The historical population is given in the following table:[2]

Year Igis Landquart-Fabriken Landquart Total
2008 3119 4442 7561
2007 3099 4410 7509
2006 3022 4318 7340
2005 3088 4344 7432
2004 3116 4309 7425
2003 3123 644 3648 7415
2002 3136 645 3549 7330
2000 3138 659 3601 7398
1990 2373 678 3728 6779
1980 1120 644 3389 5153
1970 no data no data no data 5283
1950 no data no data no data 2794
1900 no data no data no data 1201
1850 no data no data no data 637


The leadership of the municipality is elected every four years and consists of a president and six members.

Town council (2009-2012)
Name Department Party
Nigg Ernst President SVP
Eugster Rico Environment FDP
Brandenburger Agnes Culture and Recreation SVP
Föhn Sepp Education CVP
Florin Andrea Construction SVP
Thöny Andreas IBIL SP
Zanetti Livio Police and Safety CVP

In the 2007 federal election the most popular party was the SVP which received 35.7% of the vote. The next three most popular parties were the SP (27.8%), the FDP (17.1%) and the CVP (15.8%).[3]

Sightseeing and culture

Heritage sites of national significance

Marschlins Castle and the surrounding grounds are listed as a Swiss heritage site of national significance.[7] The castle is the family castle of the noble family of Salis-Marschlins.


North wall of Berg Falkenstein

In addition to the Marschlins Castle, Igis is also home to the ruins of Falkenstein Castle.


  • The Roman Catholic Church of St. Fidelis was built in 1908 in Landquart.
  • The current Reformed church in Igis was built to its current appearance in 1486. At that time, the nave was extended to the south and the choir was expanded. The main portal was also built in 1486, as this date is carved into the stone. The paintings on the north-east wall date from before the 1486 renovation. It is believed that this wall is part of St. Damian's Church in Ovine that was mentioned in 841, though this identification is debated. Part of the identification rests on the fact that the bell of the church contains an inscription that indicates that it was dedicated to Cosmas and Damian. Regardless, the current church is clearly mentioned about 1300 in the records of Pfäfers Abbey.[8]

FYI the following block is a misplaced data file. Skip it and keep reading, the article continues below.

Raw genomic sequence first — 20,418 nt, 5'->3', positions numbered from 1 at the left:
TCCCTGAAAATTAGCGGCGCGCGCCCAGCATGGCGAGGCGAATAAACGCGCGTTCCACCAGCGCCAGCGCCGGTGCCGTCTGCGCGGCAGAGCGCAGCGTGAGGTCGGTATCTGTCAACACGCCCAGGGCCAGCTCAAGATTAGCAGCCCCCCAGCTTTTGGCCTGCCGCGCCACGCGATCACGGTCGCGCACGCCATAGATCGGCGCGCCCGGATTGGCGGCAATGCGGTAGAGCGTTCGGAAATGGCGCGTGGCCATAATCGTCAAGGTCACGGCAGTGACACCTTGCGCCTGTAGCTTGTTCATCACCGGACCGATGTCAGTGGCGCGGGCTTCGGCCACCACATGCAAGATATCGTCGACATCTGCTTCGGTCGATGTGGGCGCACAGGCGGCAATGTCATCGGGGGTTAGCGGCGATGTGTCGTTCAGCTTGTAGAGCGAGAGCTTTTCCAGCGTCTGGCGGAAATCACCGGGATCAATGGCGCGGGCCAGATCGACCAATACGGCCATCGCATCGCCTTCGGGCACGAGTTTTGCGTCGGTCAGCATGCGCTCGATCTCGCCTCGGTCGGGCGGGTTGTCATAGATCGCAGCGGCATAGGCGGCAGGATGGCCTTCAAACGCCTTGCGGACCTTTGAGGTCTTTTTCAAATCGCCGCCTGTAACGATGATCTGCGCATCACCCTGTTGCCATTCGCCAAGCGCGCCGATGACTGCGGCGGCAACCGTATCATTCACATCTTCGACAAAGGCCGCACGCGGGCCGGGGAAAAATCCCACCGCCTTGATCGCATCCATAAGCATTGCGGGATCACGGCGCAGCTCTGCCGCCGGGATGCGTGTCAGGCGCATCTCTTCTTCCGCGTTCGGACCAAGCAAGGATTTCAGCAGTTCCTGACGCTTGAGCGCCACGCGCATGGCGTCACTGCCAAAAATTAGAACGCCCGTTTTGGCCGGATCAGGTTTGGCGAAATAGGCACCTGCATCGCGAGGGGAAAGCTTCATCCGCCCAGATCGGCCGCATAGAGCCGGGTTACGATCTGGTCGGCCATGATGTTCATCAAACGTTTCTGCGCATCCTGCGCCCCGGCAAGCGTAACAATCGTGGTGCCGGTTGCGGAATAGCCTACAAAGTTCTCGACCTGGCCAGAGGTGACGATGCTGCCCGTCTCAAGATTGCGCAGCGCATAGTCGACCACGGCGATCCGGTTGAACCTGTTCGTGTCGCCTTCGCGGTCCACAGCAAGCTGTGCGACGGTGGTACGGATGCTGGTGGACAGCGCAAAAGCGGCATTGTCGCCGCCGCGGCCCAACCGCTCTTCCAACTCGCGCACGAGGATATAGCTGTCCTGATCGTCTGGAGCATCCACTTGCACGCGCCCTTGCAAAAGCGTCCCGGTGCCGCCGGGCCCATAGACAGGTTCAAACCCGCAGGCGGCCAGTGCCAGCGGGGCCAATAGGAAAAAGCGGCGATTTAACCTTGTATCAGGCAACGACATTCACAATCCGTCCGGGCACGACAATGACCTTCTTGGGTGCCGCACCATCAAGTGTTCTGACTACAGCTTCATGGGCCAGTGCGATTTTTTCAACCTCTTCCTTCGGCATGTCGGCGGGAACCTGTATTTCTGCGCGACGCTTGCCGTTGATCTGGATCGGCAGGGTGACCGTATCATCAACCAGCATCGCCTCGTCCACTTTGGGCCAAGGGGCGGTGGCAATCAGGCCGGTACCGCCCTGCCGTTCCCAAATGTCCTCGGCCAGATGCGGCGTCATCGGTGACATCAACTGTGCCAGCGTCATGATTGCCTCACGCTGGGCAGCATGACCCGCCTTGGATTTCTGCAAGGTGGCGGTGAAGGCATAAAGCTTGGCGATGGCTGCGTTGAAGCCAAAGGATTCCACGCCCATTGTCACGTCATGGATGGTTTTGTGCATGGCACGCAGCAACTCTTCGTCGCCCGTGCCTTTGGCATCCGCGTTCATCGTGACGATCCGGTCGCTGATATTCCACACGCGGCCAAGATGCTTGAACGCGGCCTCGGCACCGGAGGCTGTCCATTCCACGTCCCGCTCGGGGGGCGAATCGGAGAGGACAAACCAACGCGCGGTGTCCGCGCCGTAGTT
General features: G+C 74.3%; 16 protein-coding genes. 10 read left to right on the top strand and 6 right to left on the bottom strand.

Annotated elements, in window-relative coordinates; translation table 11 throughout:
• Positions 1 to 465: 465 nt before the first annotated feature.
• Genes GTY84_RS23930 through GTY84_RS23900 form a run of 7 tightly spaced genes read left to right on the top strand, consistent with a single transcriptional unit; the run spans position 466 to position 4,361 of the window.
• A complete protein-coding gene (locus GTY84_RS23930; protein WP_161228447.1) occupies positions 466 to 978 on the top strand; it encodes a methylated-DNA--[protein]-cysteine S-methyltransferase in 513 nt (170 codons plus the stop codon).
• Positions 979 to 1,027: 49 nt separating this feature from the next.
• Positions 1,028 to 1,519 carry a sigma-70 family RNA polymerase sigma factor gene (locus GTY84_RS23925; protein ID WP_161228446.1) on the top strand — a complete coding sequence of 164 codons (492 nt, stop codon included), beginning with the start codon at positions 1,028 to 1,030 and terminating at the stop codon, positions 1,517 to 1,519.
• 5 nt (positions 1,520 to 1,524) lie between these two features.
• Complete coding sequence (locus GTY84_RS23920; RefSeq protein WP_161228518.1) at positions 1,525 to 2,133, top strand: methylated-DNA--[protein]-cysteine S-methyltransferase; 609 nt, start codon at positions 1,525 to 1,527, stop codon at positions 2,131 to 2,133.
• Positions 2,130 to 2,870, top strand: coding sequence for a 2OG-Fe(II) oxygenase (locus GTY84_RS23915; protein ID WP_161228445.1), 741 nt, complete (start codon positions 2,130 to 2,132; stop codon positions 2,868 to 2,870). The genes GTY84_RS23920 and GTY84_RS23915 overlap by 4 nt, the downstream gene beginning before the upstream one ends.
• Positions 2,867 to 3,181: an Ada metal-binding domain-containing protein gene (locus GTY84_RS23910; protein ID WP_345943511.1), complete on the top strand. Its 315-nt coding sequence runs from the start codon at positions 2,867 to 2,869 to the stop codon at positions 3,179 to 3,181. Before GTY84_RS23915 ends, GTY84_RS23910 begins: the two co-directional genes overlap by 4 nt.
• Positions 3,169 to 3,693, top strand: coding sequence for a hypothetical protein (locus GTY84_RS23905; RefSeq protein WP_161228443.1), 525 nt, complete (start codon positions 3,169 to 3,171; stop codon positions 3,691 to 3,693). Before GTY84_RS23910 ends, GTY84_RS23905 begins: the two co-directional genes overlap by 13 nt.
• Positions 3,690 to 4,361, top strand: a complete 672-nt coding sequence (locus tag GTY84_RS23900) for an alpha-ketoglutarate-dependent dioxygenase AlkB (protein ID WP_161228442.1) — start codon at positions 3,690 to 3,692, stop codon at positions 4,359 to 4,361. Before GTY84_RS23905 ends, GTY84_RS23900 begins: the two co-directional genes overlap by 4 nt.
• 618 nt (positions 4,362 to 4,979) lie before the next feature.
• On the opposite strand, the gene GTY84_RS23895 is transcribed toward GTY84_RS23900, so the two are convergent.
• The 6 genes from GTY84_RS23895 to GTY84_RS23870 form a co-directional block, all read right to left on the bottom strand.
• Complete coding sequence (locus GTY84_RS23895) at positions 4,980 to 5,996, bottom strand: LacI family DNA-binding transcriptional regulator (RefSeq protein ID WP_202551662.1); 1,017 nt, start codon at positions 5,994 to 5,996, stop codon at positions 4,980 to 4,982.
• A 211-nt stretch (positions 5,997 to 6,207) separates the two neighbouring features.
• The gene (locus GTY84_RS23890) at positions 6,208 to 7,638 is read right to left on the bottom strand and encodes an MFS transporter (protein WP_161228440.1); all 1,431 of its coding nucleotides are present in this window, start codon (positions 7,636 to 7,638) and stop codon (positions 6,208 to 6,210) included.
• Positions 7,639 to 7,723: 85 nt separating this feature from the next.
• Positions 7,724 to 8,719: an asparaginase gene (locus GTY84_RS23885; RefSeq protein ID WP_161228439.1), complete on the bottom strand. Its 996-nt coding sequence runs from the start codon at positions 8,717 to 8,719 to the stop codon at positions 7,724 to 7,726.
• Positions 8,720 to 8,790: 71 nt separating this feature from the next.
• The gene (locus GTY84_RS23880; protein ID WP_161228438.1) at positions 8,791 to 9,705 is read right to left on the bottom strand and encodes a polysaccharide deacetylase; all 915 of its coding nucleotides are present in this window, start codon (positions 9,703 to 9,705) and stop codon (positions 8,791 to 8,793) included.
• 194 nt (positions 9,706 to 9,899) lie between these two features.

• The Church in Landquart was built in the 20th Century as the village section grew. The land was acquired in 1914, though construction began only in 1925. Construction finished on 11 January 1926.[9]

Arriving at Landquart railway station you may also want to continue by foot in a multiday hike towards Klosters on the Prättigauer Höhenweg[10] instead of using the Rhetian Railway.


  1. ^ Amtliches Gemeindeverzeichnis der Schweiz published by the Swiss Federal Statistical Office (in German) accessed 21 December 2011
  2. ^ a b Igis in German, French and Italian in the online Historical Dictionary of Switzerland.
  3. ^ a b c d e Swiss Federal Statistical Office Archived 2011-11-16 at the Wayback Machine accessed 15-Oct-2009
  4. ^ "Ständige und nichtständige Wohnbevölkerung nach institutionellen Gliederungen, Geburtsort und Staatsangehörigkeit". bfs.admin.ch (in German). Swiss Federal Statistical Office - STAT-TAB. 31 December 2019. Retrieved 2020.
  5. ^ a b c Graubunden Population Statistics Archived 2009-08-27 at the Wayback Machine (in German) accessed 21 September 2009
  6. ^ Graubunden in Numbers Archived 2009-09-24 at the Wayback Machine (in German) accessed 21 September 2009
  7. ^ Swiss inventory of cultural property of national and regional significance Archived 2009-05-01 at the Wayback Machine 21.11.2008 version, (in German) accessed 15-Oct-2009
  8. ^ History of the Igis Church Archived 2010-09-19 at the Wayback Machine (in German)
  9. ^ History of the Landquart Church Archived 2010-09-19 at the Wayback Machine (in German)
  10. ^ Hiking Switzerland Landquart-Klosters, Graubünden Archived 2014-08-18 at the Wayback Machine

  This article uses material from the Wikipedia page available here. It is released under the Creative Commons Attribution-Share-Alike License 3.0.